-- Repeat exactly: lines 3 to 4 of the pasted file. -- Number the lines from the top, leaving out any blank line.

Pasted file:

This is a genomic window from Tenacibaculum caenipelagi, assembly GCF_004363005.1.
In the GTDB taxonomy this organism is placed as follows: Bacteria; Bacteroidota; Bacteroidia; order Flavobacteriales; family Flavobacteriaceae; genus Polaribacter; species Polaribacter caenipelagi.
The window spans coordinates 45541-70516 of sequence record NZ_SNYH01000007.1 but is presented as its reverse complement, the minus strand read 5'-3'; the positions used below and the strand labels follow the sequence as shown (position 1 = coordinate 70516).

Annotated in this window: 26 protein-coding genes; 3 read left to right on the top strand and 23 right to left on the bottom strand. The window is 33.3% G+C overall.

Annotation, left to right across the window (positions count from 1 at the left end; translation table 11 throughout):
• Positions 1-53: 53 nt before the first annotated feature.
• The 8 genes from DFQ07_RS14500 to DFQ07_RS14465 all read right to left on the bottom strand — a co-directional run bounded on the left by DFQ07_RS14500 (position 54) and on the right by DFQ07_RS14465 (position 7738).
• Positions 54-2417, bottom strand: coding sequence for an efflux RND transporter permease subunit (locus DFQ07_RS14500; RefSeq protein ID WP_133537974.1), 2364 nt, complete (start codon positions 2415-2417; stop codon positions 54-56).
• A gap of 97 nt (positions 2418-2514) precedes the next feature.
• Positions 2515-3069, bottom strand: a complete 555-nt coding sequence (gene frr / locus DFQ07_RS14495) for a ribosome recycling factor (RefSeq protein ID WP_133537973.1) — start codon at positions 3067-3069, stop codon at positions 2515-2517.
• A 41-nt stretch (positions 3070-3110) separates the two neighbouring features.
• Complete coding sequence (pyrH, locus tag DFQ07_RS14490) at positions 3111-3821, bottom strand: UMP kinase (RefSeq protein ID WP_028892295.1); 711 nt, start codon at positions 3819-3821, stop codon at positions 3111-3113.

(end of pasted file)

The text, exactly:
The window spans coordinates 45541-70516 of sequence record NZ_SNYH01000007.1 but is presented as its reverse complement, the minus strand read 5'-3'; the positions used below and the strand labels follow the sequence as shown (position 1 = coordinate 70516).

Annotated in this window: 26 protein-coding genes; 3 read left to right on the top strand and 23 right to left on the bottom strand. The window is 33.3% G+C overall.